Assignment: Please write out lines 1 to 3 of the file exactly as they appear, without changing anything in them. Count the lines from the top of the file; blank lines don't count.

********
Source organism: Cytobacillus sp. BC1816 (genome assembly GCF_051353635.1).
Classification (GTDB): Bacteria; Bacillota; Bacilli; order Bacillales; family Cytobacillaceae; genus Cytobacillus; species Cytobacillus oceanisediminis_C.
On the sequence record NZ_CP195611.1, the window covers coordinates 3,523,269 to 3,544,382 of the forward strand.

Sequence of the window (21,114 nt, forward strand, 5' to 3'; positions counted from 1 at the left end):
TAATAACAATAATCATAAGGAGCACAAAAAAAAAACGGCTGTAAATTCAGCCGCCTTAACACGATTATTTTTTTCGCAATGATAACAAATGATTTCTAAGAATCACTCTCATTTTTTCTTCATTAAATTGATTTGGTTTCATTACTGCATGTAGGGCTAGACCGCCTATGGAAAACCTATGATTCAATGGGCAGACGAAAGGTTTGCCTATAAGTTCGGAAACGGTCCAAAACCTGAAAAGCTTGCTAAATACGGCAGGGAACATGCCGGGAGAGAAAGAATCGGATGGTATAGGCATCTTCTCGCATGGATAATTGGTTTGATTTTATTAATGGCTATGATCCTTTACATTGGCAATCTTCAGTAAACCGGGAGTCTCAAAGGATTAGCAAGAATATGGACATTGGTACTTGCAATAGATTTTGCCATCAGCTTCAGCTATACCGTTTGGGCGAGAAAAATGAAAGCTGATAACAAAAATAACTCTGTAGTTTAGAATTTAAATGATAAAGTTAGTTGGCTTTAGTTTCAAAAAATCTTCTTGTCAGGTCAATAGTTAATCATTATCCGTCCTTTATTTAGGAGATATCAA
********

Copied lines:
Source organism: Cytobacillus sp. BC1816 (genome assembly GCF_051353635.1).
Classification (GTDB): Bacteria; Bacillota; Bacilli; order Bacillales; family Cytobacillaceae; genus Cytobacillus; species Cytobacillus oceanisediminis_C.
On the sequence record NZ_CP195611.1, the window covers coordinates 3,523,269 to 3,544,382 of the forward strand.